Questions loom over New Jersey’s fiscal health

Staff Writer

Gov. Chris Christie’s State of the State address did not sufficiently outline a plan to overcome the economic challenges facing New Jersey in the eyes of some local officials.

State Assemblywoman Nancy Pinkin (D-Middlesex) said she was dissatisfied with the speech because she felt the governor did not meaningfully address the concerns of her constituents.

“I think it was a disappointment,” Pinkin said. “He didn’t discuss the issues that are on the minds of people in New Jersey.”

The former East Brunswick councilwoman said those issues include Christie’s decision to withhold a portion of state pension payments last year and the concerns surrounding the state’s Transportation Trust Fund.

“We are a corridor state,” Pinkin said, adding that ensuring the health of the Transportation Trust Fund was vital to strengthening the state economy. “One of the things that’s always been good for our economy is to be at the center of all of this transportation. It’s crucial to our economy.”

John Weingart, associate director of the Eagleton Institute of Politics at Rutgers University, agreed that one of the most daunting challenges facing the New Jersey economy in 2015 is the Transportation Trust Fund, which he said would run out of money by summer if no action is taken.

“What the speech didn’t do is give much of an outline of what [Christie] proposes to do … in the coming year,” Weingart said.

“This is a big problem in terms of funding the state’s transportation needs,” he added. “I had some expectation that it’d be addressed, but Gov. Christie didn’t acknowledge that problem.” Pinkin said the governor should have addressed his decision to withhold a large portion of state pension payments last year.

“He negotiated an agreement with the unions, and as soon as he got that agreement he then reneged on it by not funding what he committed to funding,” Pinkin said.

Also absent from the governor’s address was any mention of New Jersey’s credit being downgraded, she said.

In his address, the governor painted a picture of a New Jersey economy on the rise because of cuts in state spending.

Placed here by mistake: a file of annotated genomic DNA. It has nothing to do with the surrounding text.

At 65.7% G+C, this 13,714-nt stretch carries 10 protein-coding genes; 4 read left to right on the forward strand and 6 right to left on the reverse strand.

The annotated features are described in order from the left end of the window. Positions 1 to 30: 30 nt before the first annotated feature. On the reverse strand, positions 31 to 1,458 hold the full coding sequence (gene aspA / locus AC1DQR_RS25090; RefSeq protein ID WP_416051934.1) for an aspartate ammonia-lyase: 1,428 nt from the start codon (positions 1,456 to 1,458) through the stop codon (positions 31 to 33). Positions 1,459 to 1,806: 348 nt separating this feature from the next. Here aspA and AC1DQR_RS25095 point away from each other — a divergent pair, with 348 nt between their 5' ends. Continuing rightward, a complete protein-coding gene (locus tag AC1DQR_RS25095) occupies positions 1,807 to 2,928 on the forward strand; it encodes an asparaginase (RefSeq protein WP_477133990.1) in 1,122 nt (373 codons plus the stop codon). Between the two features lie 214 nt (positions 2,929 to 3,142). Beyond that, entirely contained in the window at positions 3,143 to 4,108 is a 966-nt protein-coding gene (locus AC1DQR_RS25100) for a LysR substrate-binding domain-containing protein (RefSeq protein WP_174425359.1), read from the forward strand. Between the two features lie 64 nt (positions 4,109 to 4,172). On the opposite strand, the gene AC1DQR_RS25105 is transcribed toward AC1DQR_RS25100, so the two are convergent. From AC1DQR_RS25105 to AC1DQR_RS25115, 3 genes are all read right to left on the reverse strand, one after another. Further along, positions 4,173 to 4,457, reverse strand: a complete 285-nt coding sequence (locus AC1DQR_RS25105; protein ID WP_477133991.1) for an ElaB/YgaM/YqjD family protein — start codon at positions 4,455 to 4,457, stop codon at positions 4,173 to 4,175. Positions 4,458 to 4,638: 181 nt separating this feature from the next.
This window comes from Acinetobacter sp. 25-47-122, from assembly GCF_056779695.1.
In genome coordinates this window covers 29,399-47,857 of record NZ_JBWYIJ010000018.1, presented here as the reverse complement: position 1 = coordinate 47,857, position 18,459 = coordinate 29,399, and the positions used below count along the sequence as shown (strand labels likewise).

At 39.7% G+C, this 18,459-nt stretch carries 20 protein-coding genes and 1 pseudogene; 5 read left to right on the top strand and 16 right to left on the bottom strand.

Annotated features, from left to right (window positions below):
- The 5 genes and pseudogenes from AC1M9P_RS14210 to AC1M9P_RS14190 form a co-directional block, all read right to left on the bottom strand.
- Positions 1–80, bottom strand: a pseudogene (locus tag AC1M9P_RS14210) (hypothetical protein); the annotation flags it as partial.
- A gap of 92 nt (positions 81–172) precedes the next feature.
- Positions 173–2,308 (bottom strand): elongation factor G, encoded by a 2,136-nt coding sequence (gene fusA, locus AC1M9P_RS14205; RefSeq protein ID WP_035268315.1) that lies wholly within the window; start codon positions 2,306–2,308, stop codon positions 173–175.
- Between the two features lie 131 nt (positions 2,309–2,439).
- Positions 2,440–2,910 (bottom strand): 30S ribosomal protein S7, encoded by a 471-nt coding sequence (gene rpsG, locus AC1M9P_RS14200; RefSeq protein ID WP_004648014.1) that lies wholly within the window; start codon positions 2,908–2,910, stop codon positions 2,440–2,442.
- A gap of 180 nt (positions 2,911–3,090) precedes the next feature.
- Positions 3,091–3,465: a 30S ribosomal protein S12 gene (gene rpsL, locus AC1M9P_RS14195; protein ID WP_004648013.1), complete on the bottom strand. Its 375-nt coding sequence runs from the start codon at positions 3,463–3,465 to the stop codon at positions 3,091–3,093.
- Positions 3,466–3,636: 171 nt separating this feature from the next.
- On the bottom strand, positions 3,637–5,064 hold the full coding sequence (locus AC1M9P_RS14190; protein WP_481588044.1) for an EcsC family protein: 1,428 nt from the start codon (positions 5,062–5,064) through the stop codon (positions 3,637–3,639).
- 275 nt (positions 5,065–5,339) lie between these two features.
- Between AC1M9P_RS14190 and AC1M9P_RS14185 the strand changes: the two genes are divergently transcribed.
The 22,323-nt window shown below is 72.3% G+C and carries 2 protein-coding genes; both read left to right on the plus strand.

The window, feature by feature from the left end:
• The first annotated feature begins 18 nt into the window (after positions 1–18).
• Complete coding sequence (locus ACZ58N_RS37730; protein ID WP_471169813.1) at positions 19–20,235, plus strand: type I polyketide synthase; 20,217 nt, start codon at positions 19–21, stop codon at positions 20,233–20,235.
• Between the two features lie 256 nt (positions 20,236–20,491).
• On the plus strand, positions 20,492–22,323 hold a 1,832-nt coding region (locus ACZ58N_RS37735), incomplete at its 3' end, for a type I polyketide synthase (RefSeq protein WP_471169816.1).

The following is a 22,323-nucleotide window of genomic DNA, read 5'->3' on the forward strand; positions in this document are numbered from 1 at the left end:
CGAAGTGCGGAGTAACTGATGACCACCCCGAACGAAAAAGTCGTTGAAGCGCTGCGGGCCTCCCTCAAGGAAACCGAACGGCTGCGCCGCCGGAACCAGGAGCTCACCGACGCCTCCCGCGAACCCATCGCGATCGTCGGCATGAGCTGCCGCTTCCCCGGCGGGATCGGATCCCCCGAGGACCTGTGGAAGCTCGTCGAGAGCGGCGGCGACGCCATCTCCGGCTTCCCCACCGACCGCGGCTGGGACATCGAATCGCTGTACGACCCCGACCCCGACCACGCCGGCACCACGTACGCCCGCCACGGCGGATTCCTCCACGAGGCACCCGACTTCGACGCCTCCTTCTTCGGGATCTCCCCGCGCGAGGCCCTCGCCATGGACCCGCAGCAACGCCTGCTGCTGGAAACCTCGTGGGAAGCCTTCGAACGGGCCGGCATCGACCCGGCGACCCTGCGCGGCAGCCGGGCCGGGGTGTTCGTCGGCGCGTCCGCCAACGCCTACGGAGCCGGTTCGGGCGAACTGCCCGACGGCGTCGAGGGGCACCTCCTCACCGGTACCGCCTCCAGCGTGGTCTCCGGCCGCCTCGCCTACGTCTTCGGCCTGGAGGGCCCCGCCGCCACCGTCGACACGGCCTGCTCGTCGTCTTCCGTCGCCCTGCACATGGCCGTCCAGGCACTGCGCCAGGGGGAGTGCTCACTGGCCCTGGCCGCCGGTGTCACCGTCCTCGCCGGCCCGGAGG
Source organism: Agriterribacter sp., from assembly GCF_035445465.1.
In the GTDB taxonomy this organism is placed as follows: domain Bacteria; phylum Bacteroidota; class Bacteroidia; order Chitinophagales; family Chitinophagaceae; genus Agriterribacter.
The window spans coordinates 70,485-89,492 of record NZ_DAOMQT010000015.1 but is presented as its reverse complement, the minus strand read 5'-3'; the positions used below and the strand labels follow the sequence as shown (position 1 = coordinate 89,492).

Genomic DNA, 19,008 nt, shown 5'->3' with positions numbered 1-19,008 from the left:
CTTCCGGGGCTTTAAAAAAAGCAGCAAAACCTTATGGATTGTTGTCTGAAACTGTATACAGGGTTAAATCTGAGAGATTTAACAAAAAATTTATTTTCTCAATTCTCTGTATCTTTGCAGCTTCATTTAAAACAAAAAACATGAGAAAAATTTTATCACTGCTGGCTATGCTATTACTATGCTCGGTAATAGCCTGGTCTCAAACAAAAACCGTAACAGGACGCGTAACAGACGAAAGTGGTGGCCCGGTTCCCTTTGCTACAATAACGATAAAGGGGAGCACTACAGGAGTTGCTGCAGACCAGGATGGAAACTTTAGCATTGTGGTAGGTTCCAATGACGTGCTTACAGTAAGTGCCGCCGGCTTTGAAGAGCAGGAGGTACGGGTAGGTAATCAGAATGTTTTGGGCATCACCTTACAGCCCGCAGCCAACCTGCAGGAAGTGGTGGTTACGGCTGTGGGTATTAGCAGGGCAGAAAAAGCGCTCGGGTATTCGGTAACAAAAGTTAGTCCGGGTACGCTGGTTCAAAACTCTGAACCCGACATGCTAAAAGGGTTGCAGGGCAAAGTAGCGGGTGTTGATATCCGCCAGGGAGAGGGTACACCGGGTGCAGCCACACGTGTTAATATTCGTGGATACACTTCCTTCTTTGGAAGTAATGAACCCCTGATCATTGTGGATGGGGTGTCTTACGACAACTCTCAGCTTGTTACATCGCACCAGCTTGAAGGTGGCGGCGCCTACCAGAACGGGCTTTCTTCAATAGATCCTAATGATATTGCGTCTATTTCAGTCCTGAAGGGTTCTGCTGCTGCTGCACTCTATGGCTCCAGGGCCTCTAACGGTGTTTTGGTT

“Today, we have balanced five budgets in a row, and we will balance a sixth this year,” Christie said.

“We did it by cutting spending, shrinking government, and fundamentally reforming the way government operates,” he added. “This administration believes today — and has always believed — that New Jersey and America will be a better place for middle-class families by shrinking the size of government.”

Other local officials were more receptive to the governor’s message. State Sen. Jennifer Beck (R-Monmouth) said there was much to be proud of in the state’s recovery.

“The key element to the governor’s State of the State address was taking a look at the progress we’ve made in the course of the last five years,” Beck said. “While it isn’t as great as we all had hoped, it is still laudable.”

Beck noted that unemployment has dropped to 6.4 percent and that five consecutive budgets have been balanced without raising taxes.

In addition, Beck said private sector employment is growing, which she said is a promising sign for the health of the state economy.

“While private sector employment is not yet where we wish it was, it is far better than where we were five years ago,” Beck said. “I think it’s fair for him to take credit for slowly but surely helping the state navigate the challenges — including for those of us here in Monmouth County [as we] recover from [superstorm Sandy].”

Sayreville Mayor Kennedy O’Brien, who was in attendance for the annual address, said he believes Christie’s philosophy represents a positive direction for the state.

“I think the governor is saying good things for the state of New Jersey,” O’Brien said after the speech.

An economic renewal would be welcome news for Sayreville residents who are still struggling in the aftermath of the 2008 financial crisis, according to O’Brien, a Republican.

“[The financial crisis] was a life-changing recession. There are a great many people whose lives have been altered.

“This is like the victims of superstorm Sandy … and financially, they’re wiped out. It’s devastating,” O’Brien said.

He also supported Christie’s proposal to streamline services for residents struggling with addiction and mental health issues.

“I think the governor … is being proactive and progressive,” O’Brien said. “He’s outlined a number of programs — particularly for addiction and mental illness — that will be a great help at the local level.”

Beck agreed, adding that the governor has shown a serious interest in expanding outreach to residents struggling with addiction.

“I think it was interesting that he took so much time to talk about drug addiction, which is clearly a personal issue for him in terms of making sure the people get the services they need,” Beck said.

Weingart said he believes Christie’s speech served as a dry run for the national stage, suggesting the governor is considering a bid for the White House.

“He’s been about as clear as you can be,” Weingart said. “He’s certainly planning on running.”

Weingart said the governor’s preparation of a leadership political action committee (PAC) in anticipation of a presidential bid is a necessary step at this stage if Christie is serious about throwing his hat in the ring in 2016.

“It’s important at this point to get the tools in place to hit the ground running,” he said. “Of course, you’ll want to land [donors] and campaign professionals.

“The earlier you can start, the better.”